In Germany, an octopus named Otto got sick of the lights above its aquarium. Wanting to do some redecorating, Otto shot water at the lights, knocking them out one by one. The aquarium staff had trained him to shoot waters at guests, and Otto turned that skill back around to destroy lights and cause mayhem for the staff. Across the ocean in California, another octopus figured out how to dismantle the plumbing in his tank and flooded a whole aquarium, just because he could. With this sort of mayhem, Cthulhu is probably very proud.

Sea Otters keep a favorite rock

Sea otters are super smart to start with. They're one of the few animals that use tools to get food, cracking open mollusks with rocks. Once an otter finds a rock that is really good at this, it keeps that rock with it at all times. The otter has baggy folds of skin under its forearms, and these act as little pouches for it to keep a hold of its pet rocks throughout its life.

That's one of the cutest animal behaviors we have ever heard of, and it makes these little sea weasels incredibly endearing. Unfortunately, they're an endangered species since their population was hit really hard by the fur trade. Hopefully these little guys stay around for a while, with their favorite rocks to keep them company.

Kea parrots mess with traps, just to troll us

Rangers in the Fiordland region of New Zealand started noticing that traps they had set out for wild weasels were getting triggered, but there was no weasel inside. Puzzled, they put motion-activated cameras around the traps to figure out who was triggering them. They probably assumed it was some sort of hooligan, or at least some kind of mammal. Turned out, it was the local parrots.

Somehow, the kea had developed a liking for the traps. Camera footage showed they'd collect sticks around the trap, testing each to figure out which would set off the trap. When the sticks didn't work as well as they wanted, the kea would whittle down the end until it worked.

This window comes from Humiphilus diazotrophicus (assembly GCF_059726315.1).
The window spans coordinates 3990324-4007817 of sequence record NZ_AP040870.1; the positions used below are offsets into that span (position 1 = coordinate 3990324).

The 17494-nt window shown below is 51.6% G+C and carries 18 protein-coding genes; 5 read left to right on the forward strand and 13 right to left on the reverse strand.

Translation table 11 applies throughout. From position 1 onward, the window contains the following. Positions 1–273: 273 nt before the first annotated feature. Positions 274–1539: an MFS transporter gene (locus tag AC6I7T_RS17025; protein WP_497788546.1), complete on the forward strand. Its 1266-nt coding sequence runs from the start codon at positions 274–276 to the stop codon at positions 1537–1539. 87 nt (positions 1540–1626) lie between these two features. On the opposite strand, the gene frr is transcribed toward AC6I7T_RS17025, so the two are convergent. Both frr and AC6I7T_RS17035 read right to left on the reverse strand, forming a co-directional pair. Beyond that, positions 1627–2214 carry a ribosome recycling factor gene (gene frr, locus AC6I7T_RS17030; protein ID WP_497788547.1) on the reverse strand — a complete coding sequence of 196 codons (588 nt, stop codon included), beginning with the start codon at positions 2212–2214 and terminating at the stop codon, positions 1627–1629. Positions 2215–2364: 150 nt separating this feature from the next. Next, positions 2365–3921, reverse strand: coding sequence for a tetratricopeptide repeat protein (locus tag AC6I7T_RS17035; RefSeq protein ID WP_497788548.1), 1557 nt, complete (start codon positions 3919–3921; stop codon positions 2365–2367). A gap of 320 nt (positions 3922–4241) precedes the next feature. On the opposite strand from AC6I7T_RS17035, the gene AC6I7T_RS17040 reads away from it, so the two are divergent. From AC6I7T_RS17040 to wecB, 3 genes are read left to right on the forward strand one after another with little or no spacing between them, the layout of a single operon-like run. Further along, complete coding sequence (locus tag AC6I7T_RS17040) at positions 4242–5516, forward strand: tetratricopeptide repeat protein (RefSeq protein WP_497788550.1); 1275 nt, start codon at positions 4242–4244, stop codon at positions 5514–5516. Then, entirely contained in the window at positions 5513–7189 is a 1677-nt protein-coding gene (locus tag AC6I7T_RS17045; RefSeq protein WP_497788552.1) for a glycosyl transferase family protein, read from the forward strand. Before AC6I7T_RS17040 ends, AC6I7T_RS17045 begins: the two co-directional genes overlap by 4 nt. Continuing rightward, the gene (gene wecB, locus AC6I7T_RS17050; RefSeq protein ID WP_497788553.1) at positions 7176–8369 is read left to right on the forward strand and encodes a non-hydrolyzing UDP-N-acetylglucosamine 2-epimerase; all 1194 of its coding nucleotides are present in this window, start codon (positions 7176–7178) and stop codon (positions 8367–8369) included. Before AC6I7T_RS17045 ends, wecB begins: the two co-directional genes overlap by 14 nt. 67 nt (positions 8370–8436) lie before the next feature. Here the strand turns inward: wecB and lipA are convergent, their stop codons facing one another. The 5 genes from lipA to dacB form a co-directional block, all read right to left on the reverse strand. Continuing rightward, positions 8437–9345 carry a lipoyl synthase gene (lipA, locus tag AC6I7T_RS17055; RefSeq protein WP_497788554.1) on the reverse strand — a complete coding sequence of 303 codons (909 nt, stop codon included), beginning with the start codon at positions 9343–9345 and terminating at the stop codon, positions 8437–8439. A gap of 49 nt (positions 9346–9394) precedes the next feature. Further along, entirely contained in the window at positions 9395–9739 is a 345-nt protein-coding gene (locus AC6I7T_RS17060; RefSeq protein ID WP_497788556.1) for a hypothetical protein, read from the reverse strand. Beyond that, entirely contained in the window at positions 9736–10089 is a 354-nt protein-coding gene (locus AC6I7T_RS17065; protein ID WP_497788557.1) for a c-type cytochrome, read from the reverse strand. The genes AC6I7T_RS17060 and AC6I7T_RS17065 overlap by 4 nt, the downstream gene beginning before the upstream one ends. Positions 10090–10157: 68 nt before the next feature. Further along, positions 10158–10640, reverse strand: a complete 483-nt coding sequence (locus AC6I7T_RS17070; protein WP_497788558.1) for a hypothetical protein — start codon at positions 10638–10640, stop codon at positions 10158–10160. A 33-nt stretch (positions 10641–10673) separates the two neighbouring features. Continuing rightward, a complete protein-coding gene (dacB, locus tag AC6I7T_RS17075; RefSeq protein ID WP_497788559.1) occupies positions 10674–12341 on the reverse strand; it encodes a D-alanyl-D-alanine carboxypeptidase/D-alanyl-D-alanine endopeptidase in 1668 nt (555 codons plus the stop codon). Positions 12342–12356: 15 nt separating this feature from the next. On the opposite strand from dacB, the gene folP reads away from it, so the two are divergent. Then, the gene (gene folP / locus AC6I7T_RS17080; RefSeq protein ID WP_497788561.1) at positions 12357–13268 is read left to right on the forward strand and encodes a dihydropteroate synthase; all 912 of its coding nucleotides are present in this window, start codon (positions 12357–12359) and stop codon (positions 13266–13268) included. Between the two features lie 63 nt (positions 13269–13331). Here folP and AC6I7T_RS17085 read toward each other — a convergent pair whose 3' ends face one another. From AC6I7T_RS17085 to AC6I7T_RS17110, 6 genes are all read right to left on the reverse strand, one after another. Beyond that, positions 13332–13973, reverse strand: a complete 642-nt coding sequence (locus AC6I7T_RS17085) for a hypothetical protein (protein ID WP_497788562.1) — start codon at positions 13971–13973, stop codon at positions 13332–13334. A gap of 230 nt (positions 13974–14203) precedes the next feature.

The rangers laughed at the smart parrots and modified the traps to make them kea-proof. But after a few months, the traps went off again. The kea were too smart. Now, there's a constant race between the rangers and the kea. Every time they modify the traps, the kea figure them out. The best part? There's no real reward for the kea besides the loud noise that the trap makes when it goes off. They just like making noise for no good reason. If that's not human-like intelligence, we don't know what is.

Archerfish hunt with water

Archerfish live in tropical climates, usually shallow water sources. They eat bugs, which is a problem. Bugs fly in the air, and archerfish live in the water, so how can they eat? Instead of just waiting for dead bugs to fall, archerfish are proactive. They gather up water in their mouths and shoot it into the air, knocking bugs into the water for them to eat. It's not easy at all, and archerfish are damn good at it.

One of the biggest problems is that water and air have a different index of refraction, which is why when we look into water, objects we see under the surface are in slightly different locations than we see them. Archerfish have to deal with the same thing looking into the air from the water. They have learned how to compensate for the effect and can shoot an amazingly accurate burst of water at nearly any angle.

These bursts of water aren't just piddly streams. Archerfish have learned how to shoot like police water cannons. The little fish can make the end of the stream travel faster than the front of the stream for maximum force of impact. The fish shoots so fast, a researcher who accidentally got shot by one said it felt like an insect had bit him. We can only hope archerfish don't make a habit out of hitting humans with their biological SuperSoaker.

Eurasian magpies are self-aware

Self-awareness is a trait only a few animals have. Most animals, when shown a reflection of themselves in a mirror, don't realize the reflection is themselves but think it's an animal of the same species. Hilariously, sometimes, animals like parrots will befriend their own reflections. Only the smartest animals can identify a reflection of themselves as themselves. Only one bird can. As smart as crows and parrots are, that achievement belongs to the Eurasian magpie.

To test magpie self-awareness, researchers stuck little stickers on the magpie and put them it in front of a mirror. As soon as they did, the magpie got super agitated and started trying to pull off the sticker, probably because it was a color that didn't match its eyes or something. Oddly, the magpie didn't mind the feeling of having the sticker on its neck, it just freaked out when it saw the sticker in the reflection.

What is really weird about the results is that for years, biologists have thought that self-awareness resides in the part of the brain called the neocortex. But birds don't have one. Magpies aren't really animals that people pay too much attention to, but it turns out they're a big mystery for animal researchers.